From anAustrian perspective, two drivers behind the financial crisis were the pressureon interest rates by monetary authorities and the use of mathematical equationsin attempt to lessen risks.Firstly, Austriansuse the Austrian Business Cycle Theory to provide an explanation for the financialcrisis (Maier & Koumparoulis, 2012). The theory entails that economicgrowth is sustainable if follows from greater investment funded by highersaving, but is unsustainable if follows from credit expansion, as was the caseprior to the financial crisis. This conclusioncan be explained as follows. In a freely functioning market economy, theinterest rate provides a signal that coordinates the plans of savers and investors.

The natural interest rate ensures that just enough is invested now to be ableto produce in future the consumption goods that consumers demand in the future.When monetary authorities engage in credit expansion, interest rates fall belowthe natural interest rates. Consequently, the information embedded in interestrates is misleading, and savers and investors are provided by inconsistent signals.It gives consumers the signal to consume more now and at the same time spursadditional investments. Investors build up additional capacity for providingadditional products in the future but the demand for these products will not bethere because consumers spend more now than in the future. This inconsistency impliesthat capital is malinvested throughout the economy. There will be temporaryhigher growth due to the boost of investment and consumption, but eventually,as the shortage of underlying demand for capital goods comes forward, capacity utilizationdecreases, and the boom that was launched by credit expansion ends in a bust,or to say, the financial crisis of 2008/9.Secondly, accordingto Austrians, one mistake was to view economics as a science on the order ofphysics, one that can be reduced to quantities, numbers, and mathematicalformulas (Veryser, 2013).

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The Austrian School distrusts mathematical modelingand understands economics as a science of individual human action. Austrians believe human actionsplayed a significant role in fueling the financial crisis. Bankers kept on borrowingmore mortgages with the view that in time, the value of real estate wouldincrease. They thought that with time they would gain high interest rates whileconsumers looked forward to higher returns. They were speculating huge profitsfrom the mortgage loans and did not consider the corresponding risks.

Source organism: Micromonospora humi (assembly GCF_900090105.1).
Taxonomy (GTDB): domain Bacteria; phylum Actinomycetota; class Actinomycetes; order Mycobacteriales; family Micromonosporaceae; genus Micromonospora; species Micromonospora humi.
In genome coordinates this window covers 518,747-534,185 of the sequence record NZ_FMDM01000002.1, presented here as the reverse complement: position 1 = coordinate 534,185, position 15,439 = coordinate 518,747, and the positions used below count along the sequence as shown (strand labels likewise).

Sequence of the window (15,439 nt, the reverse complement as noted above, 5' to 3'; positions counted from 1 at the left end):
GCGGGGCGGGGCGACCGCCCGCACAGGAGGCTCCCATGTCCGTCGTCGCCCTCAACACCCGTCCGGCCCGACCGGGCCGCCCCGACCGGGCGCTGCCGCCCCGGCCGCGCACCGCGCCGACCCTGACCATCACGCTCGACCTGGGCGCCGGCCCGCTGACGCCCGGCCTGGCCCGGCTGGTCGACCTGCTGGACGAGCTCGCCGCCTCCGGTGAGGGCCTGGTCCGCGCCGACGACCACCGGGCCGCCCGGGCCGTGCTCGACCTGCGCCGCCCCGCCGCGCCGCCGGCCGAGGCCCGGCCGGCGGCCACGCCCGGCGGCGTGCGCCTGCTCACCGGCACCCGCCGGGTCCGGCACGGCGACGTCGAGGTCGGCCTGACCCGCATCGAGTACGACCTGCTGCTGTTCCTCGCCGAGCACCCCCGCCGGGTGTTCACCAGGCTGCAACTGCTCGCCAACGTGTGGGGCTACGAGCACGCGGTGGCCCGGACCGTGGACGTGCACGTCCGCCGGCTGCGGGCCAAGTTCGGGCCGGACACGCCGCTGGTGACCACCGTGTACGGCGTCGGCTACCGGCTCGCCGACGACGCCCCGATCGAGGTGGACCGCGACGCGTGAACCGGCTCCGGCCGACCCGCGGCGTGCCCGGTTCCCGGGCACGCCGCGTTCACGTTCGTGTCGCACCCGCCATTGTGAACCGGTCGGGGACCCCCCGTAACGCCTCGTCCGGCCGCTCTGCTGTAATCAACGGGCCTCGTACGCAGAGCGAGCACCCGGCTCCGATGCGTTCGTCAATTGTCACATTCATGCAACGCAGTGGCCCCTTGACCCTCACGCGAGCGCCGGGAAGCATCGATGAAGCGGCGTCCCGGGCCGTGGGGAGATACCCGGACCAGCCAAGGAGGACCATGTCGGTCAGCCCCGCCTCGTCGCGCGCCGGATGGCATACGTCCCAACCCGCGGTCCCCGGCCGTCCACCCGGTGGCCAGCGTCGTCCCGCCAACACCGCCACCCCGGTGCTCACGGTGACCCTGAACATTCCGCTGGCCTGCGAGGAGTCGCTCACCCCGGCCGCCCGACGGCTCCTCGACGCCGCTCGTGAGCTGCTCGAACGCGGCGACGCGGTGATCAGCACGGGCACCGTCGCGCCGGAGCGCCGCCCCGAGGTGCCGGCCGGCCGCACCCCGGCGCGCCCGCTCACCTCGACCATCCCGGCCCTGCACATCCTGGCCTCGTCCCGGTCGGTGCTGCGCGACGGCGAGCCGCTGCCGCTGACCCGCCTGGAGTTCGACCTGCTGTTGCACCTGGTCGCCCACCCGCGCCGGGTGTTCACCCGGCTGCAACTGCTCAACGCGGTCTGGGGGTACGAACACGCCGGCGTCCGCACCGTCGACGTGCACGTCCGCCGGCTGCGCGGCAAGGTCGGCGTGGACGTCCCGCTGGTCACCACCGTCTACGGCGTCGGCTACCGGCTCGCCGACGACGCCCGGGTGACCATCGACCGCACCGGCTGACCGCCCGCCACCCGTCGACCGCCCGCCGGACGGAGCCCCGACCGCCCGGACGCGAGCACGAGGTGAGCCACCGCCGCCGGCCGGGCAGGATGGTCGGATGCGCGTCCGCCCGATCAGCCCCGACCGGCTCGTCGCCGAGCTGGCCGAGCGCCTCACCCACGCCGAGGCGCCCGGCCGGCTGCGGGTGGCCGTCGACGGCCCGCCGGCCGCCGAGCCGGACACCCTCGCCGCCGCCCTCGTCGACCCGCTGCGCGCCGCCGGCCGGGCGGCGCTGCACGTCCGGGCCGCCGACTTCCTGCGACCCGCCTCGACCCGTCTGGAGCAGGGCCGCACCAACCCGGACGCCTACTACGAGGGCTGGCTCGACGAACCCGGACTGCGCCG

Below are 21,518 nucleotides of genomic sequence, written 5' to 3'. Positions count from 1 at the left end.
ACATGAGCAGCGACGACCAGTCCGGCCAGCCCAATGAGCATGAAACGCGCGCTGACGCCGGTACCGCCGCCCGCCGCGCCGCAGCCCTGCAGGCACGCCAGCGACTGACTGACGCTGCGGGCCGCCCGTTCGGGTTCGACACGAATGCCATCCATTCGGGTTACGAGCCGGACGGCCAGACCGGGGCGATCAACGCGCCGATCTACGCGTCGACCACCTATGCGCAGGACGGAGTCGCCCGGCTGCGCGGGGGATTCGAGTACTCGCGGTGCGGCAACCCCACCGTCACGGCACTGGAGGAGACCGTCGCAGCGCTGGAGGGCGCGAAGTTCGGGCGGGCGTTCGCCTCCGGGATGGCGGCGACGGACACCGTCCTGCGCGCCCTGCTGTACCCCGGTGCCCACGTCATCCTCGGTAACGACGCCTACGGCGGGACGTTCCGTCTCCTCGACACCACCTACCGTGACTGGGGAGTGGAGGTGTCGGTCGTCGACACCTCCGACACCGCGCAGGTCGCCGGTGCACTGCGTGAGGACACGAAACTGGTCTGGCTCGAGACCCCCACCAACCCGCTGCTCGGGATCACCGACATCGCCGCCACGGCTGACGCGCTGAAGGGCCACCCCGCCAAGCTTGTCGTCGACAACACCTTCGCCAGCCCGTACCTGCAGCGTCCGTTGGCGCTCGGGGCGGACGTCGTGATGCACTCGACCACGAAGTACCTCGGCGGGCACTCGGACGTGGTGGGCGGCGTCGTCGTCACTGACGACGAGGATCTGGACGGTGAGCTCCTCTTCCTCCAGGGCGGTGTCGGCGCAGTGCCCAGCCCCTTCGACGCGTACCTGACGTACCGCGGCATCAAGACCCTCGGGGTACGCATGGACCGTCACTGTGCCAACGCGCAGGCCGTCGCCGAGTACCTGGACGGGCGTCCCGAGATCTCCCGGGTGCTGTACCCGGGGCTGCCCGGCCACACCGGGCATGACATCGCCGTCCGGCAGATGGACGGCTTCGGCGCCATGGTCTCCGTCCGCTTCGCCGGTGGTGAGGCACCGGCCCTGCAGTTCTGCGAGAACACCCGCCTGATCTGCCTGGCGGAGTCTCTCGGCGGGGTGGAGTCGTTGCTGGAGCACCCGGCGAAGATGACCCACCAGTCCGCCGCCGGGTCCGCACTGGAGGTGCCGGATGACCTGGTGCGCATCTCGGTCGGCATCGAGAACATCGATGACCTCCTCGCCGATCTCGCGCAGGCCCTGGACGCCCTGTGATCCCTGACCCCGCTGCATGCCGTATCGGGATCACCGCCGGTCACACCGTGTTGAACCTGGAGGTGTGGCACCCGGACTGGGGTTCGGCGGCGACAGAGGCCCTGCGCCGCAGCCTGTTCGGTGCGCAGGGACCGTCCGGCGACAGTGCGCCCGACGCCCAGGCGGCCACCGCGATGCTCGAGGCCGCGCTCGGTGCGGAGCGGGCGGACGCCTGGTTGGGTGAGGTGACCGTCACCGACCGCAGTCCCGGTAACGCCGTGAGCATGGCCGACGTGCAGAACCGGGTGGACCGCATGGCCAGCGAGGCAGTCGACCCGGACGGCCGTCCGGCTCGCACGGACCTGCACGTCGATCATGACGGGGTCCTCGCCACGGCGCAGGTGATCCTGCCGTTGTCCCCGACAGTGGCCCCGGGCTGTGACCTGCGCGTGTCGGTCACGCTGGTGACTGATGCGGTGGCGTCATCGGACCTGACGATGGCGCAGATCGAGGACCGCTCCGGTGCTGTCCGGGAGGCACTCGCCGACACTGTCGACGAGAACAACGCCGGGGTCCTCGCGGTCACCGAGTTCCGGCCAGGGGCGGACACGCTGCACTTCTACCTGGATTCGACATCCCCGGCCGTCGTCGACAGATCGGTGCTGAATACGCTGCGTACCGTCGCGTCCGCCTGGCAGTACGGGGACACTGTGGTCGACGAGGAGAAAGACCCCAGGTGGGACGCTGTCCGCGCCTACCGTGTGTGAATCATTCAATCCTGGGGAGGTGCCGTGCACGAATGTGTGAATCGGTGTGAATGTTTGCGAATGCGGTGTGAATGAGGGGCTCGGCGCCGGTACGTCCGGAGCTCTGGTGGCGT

Thispushed the value of the mortgages beyond their real value. Bankers expected consumersto invest in the loans, but due to the rising prices of goods, people preferredto spend, leading to overconsumption. Thus, there was much speculation ratherthan relying on real economic calculations. From an Austrian perspective, the improperspeculations by humans contributed to the financial crisis.

If theentrepreneurs did proper economic calculations and had strong cost allocationsystems and, none of the consequences faced would have risen (Maier &Koumparoulis, 2012).Next considerthe monetary policies used in response to the financial crisis. These policieswere based on Keynesian models which prescribe expansionary policies to remedy theweak aggregate demand in times of economic stagnation (Tempelman, 2010). Centralbanks indeed responded to the financial crisis by lowering the short-termnominal interest rates to zero, as well as resorting to more unconventional policiesby targeting long-term interest rates via the purchase of government securitiesand by supporting needy sectors of the credit markets (Tempelman, 2010). These followedpolicies are at odds with recommendations made by Austrians. In the Austrianview, expansionary monetary policy is assumed to set up another unsustainableboom. For Austrians, the real solution is simple: allow the marketplace to workto realize a restructuring of the economy.

The resources that have beenmalinvested should be reallocated to other areas (Hoogduin, lecture December19, 2017). It is only after the economy experienced this that growth can startafresh based on an analysis of the future consumer behavior. Thus, creditexpansion doesn’t bring sustainable economic growth, but merely postpones it,as it delays structural adjustments such as business closures and othereliminations of unproductive uses of capital.

Refusing to allow markets torestructure only sets the stage for a bigger crisis.